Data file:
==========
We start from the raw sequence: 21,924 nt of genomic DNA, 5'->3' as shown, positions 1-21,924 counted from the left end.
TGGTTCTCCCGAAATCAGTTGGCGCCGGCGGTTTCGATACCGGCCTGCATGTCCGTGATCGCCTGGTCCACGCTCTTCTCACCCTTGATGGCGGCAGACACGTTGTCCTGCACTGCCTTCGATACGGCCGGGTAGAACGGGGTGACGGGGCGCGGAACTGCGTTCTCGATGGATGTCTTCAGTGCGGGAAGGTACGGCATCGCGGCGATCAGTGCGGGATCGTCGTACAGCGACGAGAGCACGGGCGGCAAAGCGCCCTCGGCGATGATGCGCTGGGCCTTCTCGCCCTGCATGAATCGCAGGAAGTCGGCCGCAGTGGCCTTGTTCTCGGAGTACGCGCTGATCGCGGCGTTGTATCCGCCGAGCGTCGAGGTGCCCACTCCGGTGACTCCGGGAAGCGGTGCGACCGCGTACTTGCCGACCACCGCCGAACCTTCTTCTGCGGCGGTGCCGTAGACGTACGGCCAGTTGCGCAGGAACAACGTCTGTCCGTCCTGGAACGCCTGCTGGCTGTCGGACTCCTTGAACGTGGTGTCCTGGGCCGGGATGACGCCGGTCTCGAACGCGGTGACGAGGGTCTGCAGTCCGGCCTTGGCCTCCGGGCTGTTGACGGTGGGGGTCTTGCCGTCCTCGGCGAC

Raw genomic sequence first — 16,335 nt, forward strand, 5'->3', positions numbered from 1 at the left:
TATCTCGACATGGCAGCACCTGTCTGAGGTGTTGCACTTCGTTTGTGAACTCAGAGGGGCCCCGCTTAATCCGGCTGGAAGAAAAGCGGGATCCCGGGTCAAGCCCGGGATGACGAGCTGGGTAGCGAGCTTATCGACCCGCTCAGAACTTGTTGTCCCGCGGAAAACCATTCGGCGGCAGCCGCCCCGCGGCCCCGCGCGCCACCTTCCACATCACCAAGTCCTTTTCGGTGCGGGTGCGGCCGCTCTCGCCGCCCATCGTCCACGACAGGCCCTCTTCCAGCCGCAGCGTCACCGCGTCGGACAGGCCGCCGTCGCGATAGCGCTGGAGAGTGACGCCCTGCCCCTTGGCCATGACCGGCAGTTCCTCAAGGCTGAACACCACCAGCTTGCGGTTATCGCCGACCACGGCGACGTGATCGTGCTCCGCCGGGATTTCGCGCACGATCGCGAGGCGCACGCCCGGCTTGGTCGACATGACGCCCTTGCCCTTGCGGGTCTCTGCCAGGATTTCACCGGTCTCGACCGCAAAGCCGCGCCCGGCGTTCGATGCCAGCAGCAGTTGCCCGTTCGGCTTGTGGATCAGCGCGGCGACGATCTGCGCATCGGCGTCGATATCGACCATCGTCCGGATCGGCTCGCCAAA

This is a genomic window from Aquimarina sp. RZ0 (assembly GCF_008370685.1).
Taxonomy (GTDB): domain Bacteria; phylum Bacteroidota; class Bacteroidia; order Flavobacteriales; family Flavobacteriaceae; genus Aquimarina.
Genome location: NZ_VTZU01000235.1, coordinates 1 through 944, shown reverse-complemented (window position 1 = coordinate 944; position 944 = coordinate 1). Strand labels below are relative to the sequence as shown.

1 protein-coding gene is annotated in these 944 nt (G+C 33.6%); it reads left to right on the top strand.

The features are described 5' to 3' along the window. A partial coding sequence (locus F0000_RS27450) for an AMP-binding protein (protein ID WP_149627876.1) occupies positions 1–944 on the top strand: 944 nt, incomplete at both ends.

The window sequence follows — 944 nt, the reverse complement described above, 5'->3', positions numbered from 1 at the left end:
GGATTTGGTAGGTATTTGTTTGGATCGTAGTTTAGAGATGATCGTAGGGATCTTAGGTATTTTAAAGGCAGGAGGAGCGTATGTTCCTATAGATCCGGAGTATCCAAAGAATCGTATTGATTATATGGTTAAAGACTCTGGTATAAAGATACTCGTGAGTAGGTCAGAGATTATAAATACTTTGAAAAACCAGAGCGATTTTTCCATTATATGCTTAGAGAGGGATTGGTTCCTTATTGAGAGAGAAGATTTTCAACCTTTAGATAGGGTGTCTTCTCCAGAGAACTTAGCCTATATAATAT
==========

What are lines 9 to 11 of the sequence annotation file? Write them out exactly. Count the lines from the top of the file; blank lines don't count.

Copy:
The features are described 5' to 3' along the window. A partial coding sequence (locus F0000_RS27450) for an AMP-binding protein (protein ID WP_149627876.1) occupies positions 1–944 on the top strand: 944 nt, incomplete at both ends.

The window sequence follows — 944 nt, the reverse complement described above, 5'->3', positions numbered from 1 at the left end:
GGATTTGGTAGGTATTTGTTTGGATCGTAGTTTAGAGATGATCGTAGGGATCTTAGGTATTTTAAAGGCAGGAGGAGCGTATGTTCCTATAGATCCGGAGTATCCAAAGAATCGTATTGATTATATGGTTAAAGACTCTGGTATAAAGATACTCGTGAGTAGGTCAGAGATTATAAATACTTTGAAAAACCAGAGCGATTTTTCCATTATATGCTTAGAGAGGGATTGGTTCCTTATTGAGAGAGAAGATTTTCAACCTTTAGATAGGGTGTCTTCTCCAGAGAACTTAGCCTATATAATAT